Guitarist, vocalist, songwriter and Nashville-based recording artist Peter Mayer — best known by many as the lead guitarist in Jimmy Buffett’s Coral Reefer Band for more than three decades, a title he still holds today — will team up with his son, Brendan Mayer, to give an intimate performance to benefit the Severna Park nonprofit Serving People Across Neighborhoods, or SPAN.
Peter & Brendan — who released the 2017 album “Long Story Short” — are slated to perform at Our Shepherd Lutheran Church in Severna Park on July 27 from 7:00pm to 9:00pm.
Peter Mayer said the night will feature a variety of music — such as songs he’s written with Buffett, tunes he’s put down on his own, compositions scripted with Brendan and covers that Mayer said people will know and enjoy, with a hint that a Beatles tune might be involved in that mix.
Michele Sabean, director of development at SPAN, said 20% of ticket sales go directly to SPAN.
“This is not an altar call. This is just like, ‘Hey, let’s have some fun and hear some songs and laugh a little bit, tell a story or two,’” Peter Mayer said. “I’d love to meet you, shake your hand. Let’s make this a personal thing.”
Personal touches are something the father-son duo relish when they’re performing together, and it’s something that’s harder to accomplish amongst the legions of fanatical Parrotheads who are associated with the fun-loving and carnival-like atmosphere of many Buffett shows that the elder Mayer has been a part of since 1988.
Peter Mayer said although there were difficulties in the early days adjusting to expectations that initially came with intimate shows and smaller crowds, he has come to enjoy them and appreciate the opportunity they provide.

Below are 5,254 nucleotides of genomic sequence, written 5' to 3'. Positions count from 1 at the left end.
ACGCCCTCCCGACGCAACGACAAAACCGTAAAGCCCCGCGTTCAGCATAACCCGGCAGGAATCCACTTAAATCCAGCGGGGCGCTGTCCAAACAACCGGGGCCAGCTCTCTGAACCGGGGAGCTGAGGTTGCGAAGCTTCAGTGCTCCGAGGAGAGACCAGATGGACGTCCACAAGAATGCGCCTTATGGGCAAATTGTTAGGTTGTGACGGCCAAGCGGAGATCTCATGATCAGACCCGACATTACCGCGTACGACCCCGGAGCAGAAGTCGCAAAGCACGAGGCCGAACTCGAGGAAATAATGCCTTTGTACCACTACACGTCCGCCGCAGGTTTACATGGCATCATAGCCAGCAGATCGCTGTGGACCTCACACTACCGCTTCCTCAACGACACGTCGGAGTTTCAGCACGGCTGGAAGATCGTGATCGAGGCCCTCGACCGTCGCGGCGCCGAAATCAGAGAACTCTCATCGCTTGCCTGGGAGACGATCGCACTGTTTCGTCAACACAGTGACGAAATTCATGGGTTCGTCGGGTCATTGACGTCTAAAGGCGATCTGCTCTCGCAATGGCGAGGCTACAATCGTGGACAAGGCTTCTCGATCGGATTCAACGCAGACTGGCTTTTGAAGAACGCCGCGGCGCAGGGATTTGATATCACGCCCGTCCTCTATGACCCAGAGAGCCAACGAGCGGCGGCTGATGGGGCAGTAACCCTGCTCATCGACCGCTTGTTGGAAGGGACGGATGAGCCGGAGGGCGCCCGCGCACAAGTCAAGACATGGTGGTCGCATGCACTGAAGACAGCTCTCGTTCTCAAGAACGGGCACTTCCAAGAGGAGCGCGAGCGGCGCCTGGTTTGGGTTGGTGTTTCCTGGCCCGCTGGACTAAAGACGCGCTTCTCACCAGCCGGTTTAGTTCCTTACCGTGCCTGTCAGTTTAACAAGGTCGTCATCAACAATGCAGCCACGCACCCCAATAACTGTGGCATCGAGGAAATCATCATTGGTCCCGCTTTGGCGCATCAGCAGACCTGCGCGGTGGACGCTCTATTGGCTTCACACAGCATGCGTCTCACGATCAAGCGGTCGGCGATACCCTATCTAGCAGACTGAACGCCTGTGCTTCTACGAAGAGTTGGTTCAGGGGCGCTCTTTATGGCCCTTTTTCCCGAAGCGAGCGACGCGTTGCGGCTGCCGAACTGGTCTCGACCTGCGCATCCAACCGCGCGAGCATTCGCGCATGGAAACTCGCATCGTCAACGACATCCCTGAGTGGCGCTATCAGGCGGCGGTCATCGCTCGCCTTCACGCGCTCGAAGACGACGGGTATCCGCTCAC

“I really love sharing music because I think it opens people to come in and carry music out that door,” Peter Mayer said. “All the sudden, they’re a mom caring for her four kids, or a father working late nights, and suddenly they become amazing agents of something peaceful and hopeful for the world, I think.”
Although Peter may currently be the more well-known Mayer, Brendan has developed a following of his own, having been a featured artist on Buffett’s 2014 summer tour, as well as the lead voice behind The Turf.
Peter Mayer said the sound he and his son share onstage has an ingredient that you can’t create in a studio or from an instrument — family.
“It’s a bloodline in the harmonies that you get that really works uniquely,” Peter Mayer said.
This won’t be the first time that the pair have played in Severna Park. Peter and Brendan Mayer also performed in 2017 to an intimate audience in the backyard of friends Tom and Suzi Patterson in Chartridge.
“That neighborhood is just really vibrant,” Peter Mayer said. “It was quite an experience and eye-opening to see that kind of connection in the neighborhood, which is very refreshing.”
According to Alex McKeague, chair of the service outreach and ministry team at Our Shepherd Lutheran Church, the upcoming concert came about through a weekly bible study group — dubbed Tavern Talks, Bibles, Bourbon, & Beverages. One of the participants of the meetings — where McKeague said the biblical portion of the discussions tend to all filter down to loving God by loving others, helping those in need and helping others do the same — is the same Tom Patterson who hosted the Mayer duo six years ago.